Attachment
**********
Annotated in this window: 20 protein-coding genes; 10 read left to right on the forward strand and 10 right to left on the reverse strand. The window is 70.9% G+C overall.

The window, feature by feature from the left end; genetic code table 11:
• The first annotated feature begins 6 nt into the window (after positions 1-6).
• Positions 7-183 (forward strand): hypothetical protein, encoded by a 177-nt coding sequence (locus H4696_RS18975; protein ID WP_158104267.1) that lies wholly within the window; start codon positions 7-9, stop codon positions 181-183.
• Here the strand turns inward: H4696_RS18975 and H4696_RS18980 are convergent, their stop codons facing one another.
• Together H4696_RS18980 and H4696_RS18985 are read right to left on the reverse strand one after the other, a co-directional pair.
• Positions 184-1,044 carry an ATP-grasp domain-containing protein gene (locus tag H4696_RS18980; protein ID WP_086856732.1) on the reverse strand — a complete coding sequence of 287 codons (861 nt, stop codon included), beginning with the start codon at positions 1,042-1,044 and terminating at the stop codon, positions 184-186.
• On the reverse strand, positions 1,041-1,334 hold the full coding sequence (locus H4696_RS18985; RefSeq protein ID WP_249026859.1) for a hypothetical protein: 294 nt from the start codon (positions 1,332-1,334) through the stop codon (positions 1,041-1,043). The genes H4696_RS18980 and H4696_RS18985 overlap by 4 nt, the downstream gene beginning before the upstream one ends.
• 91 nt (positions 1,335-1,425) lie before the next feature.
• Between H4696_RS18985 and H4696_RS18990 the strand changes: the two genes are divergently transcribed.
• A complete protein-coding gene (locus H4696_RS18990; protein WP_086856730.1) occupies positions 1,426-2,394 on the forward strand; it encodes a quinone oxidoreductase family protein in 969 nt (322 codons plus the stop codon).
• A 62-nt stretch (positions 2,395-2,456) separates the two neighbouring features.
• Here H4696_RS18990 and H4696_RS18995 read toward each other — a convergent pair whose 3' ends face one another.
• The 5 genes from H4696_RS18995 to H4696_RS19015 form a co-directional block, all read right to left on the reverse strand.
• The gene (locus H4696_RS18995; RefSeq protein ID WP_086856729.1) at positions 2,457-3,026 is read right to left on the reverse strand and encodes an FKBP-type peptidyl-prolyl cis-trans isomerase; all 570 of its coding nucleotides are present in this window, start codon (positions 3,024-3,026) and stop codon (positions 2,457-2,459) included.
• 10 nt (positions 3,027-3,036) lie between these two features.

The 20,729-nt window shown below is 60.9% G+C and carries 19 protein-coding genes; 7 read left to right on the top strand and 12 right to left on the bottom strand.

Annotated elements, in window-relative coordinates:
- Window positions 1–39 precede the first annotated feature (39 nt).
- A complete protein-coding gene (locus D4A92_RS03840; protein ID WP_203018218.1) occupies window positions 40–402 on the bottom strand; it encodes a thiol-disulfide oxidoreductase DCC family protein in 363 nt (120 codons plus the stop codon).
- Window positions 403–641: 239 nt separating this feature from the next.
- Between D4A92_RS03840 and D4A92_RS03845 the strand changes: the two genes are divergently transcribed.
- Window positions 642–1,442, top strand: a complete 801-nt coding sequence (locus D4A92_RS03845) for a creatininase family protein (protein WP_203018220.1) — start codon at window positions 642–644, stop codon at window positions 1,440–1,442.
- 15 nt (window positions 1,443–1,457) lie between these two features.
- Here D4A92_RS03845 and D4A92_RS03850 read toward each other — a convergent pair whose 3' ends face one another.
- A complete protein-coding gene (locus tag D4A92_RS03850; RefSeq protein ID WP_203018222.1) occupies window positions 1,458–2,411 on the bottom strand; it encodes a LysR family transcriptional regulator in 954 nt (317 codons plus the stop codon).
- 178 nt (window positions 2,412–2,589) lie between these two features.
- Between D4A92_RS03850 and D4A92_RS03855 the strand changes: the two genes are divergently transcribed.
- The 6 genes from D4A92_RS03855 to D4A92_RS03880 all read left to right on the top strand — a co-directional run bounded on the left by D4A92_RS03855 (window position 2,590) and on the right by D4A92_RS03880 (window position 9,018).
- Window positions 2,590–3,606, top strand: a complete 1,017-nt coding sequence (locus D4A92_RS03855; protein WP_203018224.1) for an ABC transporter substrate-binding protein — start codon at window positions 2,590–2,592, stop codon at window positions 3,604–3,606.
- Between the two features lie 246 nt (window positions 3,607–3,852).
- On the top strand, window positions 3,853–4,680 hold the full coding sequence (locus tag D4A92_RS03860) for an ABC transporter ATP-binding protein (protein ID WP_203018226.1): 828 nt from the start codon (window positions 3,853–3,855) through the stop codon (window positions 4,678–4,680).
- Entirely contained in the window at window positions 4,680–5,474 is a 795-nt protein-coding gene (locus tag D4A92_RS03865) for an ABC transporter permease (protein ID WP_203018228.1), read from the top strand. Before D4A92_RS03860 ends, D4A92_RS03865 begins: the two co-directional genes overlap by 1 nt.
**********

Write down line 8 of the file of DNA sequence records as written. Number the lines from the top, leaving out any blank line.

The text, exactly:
• On the reverse strand, positions 1,041-1,334 hold the full coding sequence (locus H4696_RS18985; RefSeq protein ID WP_249026859.1) for a hypothetical protein: 294 nt from the start codon (positions 1,332-1,334) through the stop codon (positions 1,041-1,043). The genes H4696_RS18980 and H4696_RS18985 overlap by 4 nt, the downstream gene beginning before the upstream one ends.